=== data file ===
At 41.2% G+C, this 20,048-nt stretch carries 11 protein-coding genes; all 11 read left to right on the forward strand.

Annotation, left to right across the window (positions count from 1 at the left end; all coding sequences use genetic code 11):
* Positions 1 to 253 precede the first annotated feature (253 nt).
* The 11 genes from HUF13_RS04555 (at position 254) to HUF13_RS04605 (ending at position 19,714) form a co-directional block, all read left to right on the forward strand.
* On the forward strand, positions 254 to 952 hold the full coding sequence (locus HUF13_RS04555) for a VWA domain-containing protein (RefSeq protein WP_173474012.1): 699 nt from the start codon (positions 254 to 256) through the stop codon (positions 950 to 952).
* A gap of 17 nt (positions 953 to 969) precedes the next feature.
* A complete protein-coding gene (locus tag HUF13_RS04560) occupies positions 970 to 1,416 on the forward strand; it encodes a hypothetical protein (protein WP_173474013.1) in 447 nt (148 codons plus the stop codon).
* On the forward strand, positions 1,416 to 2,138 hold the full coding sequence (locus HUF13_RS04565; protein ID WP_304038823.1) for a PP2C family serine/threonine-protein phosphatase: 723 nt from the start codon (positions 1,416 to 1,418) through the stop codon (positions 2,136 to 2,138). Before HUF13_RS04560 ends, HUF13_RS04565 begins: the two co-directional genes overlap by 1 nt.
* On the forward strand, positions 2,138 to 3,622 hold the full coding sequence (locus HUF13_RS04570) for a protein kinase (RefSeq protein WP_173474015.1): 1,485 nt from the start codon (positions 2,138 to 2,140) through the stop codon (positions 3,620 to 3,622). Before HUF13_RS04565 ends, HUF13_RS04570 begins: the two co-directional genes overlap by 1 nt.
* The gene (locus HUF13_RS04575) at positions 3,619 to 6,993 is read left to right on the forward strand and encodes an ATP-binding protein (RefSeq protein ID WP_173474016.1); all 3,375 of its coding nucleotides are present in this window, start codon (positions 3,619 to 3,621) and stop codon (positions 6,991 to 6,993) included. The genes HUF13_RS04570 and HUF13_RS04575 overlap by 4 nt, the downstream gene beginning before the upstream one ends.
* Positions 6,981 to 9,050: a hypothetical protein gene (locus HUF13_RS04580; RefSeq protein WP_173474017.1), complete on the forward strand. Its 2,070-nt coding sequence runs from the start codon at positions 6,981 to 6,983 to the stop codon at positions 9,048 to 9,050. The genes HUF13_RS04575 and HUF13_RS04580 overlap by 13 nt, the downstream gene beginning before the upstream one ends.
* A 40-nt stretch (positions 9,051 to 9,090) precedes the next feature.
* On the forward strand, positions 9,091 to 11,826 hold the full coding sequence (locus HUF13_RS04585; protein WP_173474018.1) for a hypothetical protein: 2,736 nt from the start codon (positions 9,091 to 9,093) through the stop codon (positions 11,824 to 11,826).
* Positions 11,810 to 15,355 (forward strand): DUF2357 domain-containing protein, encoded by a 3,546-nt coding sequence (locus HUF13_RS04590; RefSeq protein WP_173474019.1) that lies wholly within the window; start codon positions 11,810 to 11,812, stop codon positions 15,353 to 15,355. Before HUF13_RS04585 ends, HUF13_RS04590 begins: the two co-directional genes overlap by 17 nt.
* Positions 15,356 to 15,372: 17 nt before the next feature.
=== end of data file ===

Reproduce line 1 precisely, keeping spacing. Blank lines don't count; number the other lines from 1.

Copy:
At 41.2% G+C, this 20,048-nt stretch carries 11 protein-coding genes; all 11 read left to right on the forward strand.